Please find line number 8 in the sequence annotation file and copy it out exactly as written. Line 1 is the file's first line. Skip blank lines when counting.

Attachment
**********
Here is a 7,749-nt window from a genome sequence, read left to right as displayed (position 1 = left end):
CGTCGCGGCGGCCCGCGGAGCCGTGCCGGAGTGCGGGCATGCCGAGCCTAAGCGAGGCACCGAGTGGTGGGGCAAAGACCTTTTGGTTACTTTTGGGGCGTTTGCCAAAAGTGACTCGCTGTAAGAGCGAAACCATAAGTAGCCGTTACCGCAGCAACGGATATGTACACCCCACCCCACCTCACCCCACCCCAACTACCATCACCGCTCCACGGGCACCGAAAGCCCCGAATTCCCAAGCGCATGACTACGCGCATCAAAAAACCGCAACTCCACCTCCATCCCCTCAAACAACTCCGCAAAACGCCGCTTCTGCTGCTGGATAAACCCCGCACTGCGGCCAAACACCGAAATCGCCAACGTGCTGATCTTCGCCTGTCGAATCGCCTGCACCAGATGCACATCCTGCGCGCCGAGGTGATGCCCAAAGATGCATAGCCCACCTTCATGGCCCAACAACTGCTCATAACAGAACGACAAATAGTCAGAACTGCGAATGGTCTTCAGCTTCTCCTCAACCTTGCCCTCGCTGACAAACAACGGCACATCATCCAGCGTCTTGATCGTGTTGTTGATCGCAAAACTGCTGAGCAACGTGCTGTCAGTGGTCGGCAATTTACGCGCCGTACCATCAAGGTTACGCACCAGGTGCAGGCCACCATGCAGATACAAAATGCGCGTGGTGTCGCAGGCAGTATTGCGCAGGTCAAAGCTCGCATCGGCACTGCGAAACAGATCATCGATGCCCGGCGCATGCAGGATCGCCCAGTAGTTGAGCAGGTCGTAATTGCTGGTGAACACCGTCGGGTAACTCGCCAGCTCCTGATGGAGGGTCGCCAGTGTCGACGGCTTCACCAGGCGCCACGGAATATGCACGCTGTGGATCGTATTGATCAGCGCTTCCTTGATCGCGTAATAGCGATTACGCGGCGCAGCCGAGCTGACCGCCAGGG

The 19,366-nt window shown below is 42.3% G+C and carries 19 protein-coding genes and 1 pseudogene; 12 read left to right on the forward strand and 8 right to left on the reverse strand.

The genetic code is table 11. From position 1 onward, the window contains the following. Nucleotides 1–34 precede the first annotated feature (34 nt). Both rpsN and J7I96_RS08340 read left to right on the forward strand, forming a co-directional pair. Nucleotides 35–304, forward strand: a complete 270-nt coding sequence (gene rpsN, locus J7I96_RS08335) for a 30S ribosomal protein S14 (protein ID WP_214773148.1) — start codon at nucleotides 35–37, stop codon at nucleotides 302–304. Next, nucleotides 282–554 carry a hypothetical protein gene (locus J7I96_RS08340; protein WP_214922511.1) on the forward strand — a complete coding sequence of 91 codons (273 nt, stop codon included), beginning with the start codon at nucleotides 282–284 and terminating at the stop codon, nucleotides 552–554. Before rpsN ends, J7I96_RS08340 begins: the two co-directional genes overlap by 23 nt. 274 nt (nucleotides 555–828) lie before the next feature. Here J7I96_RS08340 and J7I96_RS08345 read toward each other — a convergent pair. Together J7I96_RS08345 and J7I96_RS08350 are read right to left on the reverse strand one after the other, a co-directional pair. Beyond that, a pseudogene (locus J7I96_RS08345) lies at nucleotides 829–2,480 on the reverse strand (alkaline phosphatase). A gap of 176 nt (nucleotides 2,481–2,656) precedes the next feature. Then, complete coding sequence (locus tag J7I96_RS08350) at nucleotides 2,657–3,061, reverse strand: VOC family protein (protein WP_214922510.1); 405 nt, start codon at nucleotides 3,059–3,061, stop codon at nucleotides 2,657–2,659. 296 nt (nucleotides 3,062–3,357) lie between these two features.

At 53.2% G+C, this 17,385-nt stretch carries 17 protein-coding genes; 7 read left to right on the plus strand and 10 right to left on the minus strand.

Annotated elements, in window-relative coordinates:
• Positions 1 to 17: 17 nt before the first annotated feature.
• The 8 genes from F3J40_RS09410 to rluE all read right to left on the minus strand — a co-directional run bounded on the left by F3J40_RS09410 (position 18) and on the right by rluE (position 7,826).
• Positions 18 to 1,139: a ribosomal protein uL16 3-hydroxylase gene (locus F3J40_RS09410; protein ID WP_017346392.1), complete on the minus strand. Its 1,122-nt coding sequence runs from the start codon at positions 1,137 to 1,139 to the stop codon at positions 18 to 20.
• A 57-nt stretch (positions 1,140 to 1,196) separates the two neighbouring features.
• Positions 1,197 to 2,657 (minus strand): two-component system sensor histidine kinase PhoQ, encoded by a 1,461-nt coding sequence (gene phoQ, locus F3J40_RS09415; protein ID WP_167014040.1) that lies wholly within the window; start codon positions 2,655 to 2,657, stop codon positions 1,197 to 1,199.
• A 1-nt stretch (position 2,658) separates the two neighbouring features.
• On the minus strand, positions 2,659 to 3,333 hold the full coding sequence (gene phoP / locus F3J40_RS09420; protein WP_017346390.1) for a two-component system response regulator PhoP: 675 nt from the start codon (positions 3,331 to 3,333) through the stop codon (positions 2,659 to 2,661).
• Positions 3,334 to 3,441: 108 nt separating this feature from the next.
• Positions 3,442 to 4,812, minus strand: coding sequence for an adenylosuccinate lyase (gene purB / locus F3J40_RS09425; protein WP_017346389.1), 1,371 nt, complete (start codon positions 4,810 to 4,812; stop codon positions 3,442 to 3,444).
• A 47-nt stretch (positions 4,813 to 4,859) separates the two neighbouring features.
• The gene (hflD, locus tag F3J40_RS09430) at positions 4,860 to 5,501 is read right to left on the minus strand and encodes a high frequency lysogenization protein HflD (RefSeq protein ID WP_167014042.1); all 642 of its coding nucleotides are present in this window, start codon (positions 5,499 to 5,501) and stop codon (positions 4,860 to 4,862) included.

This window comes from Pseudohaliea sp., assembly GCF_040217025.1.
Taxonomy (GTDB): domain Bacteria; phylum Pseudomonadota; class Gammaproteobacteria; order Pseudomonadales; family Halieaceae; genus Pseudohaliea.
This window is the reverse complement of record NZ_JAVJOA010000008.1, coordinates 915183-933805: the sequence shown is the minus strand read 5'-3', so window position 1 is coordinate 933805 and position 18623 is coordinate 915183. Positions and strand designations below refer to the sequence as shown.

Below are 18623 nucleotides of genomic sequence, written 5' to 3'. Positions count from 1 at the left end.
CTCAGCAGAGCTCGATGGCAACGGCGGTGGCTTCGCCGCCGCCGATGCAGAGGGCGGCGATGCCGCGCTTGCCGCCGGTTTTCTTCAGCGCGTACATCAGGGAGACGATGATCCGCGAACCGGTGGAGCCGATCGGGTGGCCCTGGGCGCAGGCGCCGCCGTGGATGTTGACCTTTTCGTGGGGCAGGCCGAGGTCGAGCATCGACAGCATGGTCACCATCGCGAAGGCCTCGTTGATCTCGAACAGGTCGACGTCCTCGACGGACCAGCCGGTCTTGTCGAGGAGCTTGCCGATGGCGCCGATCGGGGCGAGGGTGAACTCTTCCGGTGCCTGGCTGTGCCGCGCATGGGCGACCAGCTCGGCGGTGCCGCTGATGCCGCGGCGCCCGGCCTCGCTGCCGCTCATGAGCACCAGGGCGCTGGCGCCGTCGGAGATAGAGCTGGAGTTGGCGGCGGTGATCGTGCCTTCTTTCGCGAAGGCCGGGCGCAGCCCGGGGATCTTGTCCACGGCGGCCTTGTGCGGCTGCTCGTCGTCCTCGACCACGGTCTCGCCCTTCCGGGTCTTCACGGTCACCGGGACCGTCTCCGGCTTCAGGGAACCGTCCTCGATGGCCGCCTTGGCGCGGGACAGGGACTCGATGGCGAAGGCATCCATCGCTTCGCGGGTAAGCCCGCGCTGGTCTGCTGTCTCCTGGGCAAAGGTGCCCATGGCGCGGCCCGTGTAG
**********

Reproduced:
• The 8 genes from F3J40_RS09410 to rluE all read right to left on the minus strand — a co-directional run bounded on the left by F3J40_RS09410 (position 18) and on the right by rluE (position 7,826).